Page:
The actors of the Cottage Grove Theatre performed a charming yet quirky rendition of You’re a Good Man, Charlie Brown the night of Feb. 9.
To start the show, the well-known Charlie Brown tune played and the colorful set displayed: Snoopy’s red doghouse, Charlie and Sally Brown’s purple house and Lucy and Linus Van Pelt’s yellow house with additional cartoon-like props.
It was adult actors who portrayed the child characters from Charles M. Schulz’ comic strip. The director, Mark VanBeever,, had planned for the understudies to act in the Thursday performances, and most of them did just that. The Peanuts characters are children going about their daily lives, and I found the depiction quite comedic and ironic. For one thing, Julia Shepherd, a little old to be a thumb-sucking blankie carrier, played Linus. It was entertaining, especially when Linus ballroom danced with his blanket, and the other characters joined in with their own blankets. Everyone was genuinely having a great time on stage.
Blake Nelson embodied Charlie Brown’s desperate, but hopeful characteristics. As an audience member, I felt bad for Charlie Brown because not only did he feel like a failure, his friends thought it too. But that didn’t stop him from caring for and supporting them in all of their endeavors.
On Valentine’s Day, Charlie Brown was sad and depressed because everyone else received cards and he didn’t. He then expressed that he got about the same number of cards as a dog would. Snoopy (Maddie Paige) then strolled by with a sack full of cards and giggled as he passed Charlie Brown.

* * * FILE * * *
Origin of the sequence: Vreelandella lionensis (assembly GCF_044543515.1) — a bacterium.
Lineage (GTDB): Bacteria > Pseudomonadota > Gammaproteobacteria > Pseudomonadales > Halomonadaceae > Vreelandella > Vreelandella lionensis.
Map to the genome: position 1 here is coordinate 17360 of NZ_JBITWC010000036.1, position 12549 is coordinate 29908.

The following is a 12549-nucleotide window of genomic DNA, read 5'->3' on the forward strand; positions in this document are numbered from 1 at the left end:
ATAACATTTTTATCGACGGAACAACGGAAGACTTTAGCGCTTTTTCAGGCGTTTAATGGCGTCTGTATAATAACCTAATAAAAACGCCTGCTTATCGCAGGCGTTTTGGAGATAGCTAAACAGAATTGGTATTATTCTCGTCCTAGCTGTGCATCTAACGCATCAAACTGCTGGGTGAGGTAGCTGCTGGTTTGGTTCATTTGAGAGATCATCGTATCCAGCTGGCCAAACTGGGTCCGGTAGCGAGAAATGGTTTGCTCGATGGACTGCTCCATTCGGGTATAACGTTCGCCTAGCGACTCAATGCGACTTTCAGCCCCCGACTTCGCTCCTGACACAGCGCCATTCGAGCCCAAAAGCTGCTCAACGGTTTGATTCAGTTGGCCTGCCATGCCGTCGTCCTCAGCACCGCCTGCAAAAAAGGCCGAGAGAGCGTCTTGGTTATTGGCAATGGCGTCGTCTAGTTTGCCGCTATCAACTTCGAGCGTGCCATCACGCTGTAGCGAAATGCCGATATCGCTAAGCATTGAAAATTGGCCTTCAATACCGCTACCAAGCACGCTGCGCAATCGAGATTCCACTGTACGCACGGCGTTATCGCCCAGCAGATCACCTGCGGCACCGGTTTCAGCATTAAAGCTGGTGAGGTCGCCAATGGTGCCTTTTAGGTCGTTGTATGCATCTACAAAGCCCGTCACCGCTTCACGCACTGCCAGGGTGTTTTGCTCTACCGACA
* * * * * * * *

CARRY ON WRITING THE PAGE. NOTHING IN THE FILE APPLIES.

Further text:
Sophia James put the drama in dramatic as she played the not-so-bright but quite comical Sally.
The characters celebrated Beethoven’s birthday because Schroeder (Stuart McClean) was obsessed with the famous piano player. He takes piano playing very seriously, even when Lucy tries to flirt and get his attention.
Hailey Eckhart took on the role of the ignorant Lucy who lacks self-awareness. Lucy’s psychiatric booth was a prime example. She just mocked Charlie Brown and gave hardly any advice all for a nickel. It was gratifying when she went through her self-discovery and realized how self-absorbed she was.
I thoroughly enjoyed that the ensemble played a part in different scenes and that some of the understudies starred in the show. The audience also was amused by the musical, even one of the audience members wore a shirt similar to Charlie Brown.
This musical brought up childhood nostalgia from watching The Charlie Brown and Snoopy Show after school. VanBeever, the director and conductor, put on a charming show with music that complemented each scene. Cottage Theatre was the perfect place to host You’re a Good Man, Charlie Brown with its endearing production.
You’re a Good Man, Charlie Brown runs through Feb. 19 at Cottage Theatre in Cottage Grove. Tickets and more info at CottageTheatre.org.